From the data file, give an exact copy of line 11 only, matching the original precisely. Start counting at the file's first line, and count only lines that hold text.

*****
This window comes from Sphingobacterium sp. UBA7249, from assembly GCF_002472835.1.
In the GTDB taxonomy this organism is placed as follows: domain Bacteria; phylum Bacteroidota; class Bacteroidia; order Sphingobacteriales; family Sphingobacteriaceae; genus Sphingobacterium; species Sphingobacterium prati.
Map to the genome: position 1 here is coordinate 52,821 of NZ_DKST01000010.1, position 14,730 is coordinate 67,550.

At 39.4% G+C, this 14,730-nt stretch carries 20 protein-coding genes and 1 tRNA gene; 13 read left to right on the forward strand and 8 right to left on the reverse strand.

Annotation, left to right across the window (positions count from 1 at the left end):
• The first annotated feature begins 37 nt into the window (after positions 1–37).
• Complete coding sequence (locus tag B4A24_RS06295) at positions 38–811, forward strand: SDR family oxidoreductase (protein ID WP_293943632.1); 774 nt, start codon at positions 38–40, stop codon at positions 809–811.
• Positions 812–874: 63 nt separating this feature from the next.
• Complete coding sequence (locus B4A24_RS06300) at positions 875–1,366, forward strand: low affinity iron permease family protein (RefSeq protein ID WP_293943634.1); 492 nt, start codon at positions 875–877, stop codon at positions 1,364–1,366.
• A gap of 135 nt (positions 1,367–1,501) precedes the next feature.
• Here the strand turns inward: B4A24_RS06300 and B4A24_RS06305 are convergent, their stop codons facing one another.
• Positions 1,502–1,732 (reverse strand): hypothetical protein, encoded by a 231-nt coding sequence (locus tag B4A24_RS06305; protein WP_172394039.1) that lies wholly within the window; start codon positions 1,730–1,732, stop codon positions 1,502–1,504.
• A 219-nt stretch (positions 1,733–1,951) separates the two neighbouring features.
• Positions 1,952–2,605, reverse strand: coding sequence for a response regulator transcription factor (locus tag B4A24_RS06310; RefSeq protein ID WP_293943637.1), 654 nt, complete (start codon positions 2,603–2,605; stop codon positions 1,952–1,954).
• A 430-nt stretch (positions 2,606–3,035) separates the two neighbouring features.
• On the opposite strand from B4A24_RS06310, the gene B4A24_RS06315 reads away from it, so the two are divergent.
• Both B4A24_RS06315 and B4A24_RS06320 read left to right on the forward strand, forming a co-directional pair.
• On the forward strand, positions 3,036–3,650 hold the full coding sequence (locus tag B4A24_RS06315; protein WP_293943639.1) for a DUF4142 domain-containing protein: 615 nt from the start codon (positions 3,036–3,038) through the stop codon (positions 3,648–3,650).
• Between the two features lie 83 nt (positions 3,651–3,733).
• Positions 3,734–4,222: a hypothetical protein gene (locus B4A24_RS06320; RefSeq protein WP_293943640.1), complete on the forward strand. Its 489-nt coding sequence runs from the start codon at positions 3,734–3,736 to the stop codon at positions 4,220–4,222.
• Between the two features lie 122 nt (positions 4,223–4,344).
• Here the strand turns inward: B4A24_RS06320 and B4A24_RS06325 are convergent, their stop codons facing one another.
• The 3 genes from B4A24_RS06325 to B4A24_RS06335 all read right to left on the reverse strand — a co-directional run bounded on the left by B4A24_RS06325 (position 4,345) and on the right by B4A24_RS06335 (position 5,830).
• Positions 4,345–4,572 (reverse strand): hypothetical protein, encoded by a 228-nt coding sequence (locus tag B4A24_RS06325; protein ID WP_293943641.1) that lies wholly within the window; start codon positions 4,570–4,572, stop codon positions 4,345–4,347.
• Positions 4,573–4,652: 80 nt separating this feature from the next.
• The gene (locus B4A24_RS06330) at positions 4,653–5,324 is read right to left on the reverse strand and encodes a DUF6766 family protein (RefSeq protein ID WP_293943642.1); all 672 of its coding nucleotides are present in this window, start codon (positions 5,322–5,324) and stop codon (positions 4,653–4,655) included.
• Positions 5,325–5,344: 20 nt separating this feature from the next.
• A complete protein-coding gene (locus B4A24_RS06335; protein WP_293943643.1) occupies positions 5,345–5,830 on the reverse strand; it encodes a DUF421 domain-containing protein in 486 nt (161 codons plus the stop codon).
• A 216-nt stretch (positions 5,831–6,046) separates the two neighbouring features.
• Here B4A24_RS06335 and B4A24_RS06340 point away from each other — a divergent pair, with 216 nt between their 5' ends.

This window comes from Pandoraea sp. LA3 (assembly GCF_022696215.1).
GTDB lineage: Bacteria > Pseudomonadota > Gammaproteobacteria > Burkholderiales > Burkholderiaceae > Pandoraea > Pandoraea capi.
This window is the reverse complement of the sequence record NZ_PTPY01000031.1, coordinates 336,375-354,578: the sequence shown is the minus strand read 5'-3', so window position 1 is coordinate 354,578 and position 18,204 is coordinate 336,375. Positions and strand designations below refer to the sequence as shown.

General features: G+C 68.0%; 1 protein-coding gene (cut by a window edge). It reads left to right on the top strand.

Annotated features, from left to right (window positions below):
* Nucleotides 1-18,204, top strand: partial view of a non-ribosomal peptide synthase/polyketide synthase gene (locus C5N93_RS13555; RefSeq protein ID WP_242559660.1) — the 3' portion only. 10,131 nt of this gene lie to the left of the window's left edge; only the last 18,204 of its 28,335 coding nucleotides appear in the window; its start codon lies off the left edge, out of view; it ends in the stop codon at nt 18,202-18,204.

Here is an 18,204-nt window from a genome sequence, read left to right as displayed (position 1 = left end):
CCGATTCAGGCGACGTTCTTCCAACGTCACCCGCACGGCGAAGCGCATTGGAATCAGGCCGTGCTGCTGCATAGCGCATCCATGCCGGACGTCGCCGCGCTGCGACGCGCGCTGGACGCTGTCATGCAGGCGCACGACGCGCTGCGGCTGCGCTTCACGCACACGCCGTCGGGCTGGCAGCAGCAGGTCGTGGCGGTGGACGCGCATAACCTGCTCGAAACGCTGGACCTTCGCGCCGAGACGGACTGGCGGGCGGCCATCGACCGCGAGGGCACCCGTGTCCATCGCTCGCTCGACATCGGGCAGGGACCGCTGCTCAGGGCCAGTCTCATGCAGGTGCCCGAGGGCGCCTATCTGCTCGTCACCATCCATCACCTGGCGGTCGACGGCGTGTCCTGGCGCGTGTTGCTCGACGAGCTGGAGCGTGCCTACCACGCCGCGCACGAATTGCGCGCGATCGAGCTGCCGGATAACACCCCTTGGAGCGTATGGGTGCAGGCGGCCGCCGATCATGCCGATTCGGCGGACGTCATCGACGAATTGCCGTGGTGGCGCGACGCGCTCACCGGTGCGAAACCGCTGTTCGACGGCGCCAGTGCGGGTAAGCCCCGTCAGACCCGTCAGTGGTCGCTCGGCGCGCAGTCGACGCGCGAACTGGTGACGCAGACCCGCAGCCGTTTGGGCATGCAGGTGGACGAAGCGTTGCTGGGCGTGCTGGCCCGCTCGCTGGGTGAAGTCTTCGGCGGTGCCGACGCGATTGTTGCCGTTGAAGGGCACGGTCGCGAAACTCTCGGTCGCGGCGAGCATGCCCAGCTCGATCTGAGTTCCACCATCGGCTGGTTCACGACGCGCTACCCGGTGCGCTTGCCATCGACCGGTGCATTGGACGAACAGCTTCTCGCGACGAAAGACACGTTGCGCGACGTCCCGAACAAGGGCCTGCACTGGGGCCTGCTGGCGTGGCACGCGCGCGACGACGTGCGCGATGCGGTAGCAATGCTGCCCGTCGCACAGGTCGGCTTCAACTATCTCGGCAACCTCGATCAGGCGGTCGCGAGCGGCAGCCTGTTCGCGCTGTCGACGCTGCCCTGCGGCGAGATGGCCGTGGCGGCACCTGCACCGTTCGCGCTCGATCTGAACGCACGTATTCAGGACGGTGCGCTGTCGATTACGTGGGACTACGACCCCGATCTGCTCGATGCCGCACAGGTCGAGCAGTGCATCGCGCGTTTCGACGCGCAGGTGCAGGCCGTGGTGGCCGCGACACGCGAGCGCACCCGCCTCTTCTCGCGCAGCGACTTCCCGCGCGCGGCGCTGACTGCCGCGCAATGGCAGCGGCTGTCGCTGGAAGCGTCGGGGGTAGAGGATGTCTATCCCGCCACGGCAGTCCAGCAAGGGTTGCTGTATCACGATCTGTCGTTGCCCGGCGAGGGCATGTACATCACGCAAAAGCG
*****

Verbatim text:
• Here the strand turns inward: B4A24_RS06300 and B4A24_RS06305 are convergent, their stop codons facing one another.